Enjoy!
    Last edited by Ishtar Babilu Dingir; January 9th, 2012 at 02:55 PM.
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    Do not forget Inca, which I am cuurently in training to be, look forward to more questions

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    Thanks, Dig. What's an Incan shaman called?
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    I will let you know next week when I hope to complete the biggest part of my training.

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    Great... we've got several shamans here among the old members, but we've never had an Incan one.

    I look forward to hearing more about it.
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    Quote Originally Posted by Ishtar View Post
    . . . . including the ingestion of psychotropic herbs (datura and ayuhasca, to name just two)
    Ishtar, I have read from many sources that datura is highly toxic. Here is a part entry from Wikipedia for instance:
    " All parts of Datura plants contain dangerous levels of poison and may be fatal if ingested "

    Has anyone here ever tried it?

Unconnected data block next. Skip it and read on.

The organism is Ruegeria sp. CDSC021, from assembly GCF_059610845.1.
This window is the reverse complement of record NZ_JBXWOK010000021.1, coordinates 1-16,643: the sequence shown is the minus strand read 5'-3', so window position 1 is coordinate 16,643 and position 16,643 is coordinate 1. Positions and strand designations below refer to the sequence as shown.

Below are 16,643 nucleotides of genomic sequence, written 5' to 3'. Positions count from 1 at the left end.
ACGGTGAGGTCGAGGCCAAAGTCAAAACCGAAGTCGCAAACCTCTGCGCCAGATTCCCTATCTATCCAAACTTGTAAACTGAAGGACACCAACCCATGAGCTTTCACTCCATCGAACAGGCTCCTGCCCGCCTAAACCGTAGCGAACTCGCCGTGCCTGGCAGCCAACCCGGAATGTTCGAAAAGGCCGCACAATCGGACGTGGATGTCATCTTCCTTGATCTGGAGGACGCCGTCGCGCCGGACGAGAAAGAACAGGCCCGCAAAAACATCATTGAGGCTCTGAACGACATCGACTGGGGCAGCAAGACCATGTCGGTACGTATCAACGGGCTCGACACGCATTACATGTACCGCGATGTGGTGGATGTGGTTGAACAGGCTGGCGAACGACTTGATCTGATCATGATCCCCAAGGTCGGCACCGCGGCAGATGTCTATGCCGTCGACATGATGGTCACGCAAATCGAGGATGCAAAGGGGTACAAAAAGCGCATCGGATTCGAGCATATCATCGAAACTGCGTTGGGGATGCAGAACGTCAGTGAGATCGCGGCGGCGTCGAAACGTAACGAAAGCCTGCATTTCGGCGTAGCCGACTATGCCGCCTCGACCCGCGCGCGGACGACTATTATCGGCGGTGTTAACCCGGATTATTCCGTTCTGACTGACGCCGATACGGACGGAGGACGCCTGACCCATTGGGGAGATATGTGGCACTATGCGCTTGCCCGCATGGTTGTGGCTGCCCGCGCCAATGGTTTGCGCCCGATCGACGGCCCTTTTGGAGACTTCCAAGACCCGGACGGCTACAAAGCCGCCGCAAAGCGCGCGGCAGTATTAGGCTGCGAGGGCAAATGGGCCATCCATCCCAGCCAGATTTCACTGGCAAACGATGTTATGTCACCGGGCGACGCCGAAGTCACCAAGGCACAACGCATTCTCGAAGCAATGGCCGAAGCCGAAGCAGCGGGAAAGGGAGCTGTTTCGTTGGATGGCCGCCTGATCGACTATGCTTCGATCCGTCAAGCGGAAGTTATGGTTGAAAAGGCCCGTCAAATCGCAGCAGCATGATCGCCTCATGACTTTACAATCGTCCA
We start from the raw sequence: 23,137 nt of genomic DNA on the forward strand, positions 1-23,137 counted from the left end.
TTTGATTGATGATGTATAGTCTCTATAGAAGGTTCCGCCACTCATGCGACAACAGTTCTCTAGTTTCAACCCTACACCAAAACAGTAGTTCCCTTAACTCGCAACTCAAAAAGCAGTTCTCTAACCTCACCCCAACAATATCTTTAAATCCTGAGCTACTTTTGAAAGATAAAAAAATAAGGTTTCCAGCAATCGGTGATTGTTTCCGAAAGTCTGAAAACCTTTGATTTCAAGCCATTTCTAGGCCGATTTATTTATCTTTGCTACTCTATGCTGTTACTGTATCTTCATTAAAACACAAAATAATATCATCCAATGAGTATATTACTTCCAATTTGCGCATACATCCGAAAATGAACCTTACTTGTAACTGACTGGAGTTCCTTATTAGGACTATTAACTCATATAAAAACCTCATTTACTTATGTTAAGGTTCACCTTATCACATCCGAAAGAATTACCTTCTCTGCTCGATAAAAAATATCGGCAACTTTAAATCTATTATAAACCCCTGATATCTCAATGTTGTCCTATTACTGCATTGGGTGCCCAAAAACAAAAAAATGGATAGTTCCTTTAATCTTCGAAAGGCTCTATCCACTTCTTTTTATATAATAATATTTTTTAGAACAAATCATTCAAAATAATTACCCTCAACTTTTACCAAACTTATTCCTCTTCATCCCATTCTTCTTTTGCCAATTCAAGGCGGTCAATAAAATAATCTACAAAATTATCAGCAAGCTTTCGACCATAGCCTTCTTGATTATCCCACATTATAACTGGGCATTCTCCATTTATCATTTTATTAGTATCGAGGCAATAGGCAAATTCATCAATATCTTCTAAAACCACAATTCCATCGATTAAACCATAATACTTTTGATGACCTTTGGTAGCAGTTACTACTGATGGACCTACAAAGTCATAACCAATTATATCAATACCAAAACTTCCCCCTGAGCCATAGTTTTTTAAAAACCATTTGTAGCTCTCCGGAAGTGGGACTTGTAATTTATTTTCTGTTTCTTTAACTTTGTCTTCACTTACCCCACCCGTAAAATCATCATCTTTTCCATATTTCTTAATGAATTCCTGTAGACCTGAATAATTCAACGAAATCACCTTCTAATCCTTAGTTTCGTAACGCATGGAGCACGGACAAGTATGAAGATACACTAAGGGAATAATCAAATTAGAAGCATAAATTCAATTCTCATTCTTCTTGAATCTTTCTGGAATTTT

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    Not me, Linda. I don't use any kind of psychotropic herbs. I go into trance by the beat of the drum.
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    A fair while ago I did a degree in film and my dissertation was "The shamanic qualities of film and T.V", much to the annoyance of Academia! Well actually I was lucky to have a self proclaimed Witch as a tutor, who got where I was coming from.

    I still have it, it is an academic paper so is probably a bit dry for most but although it annoys some shamans (in my opinion the closed minded ones!) there are some nuggets in there! I'm thinking of either putting it up as a blog or perhaps updating it and filtering out some in threads.

    Good luck Dig in your training, I am quite fimiliar with the Inca traditions my ex wife being Peruvian

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    This is very useful thank you

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    Yes this may well be what I was looking for thank you pointing me in this direction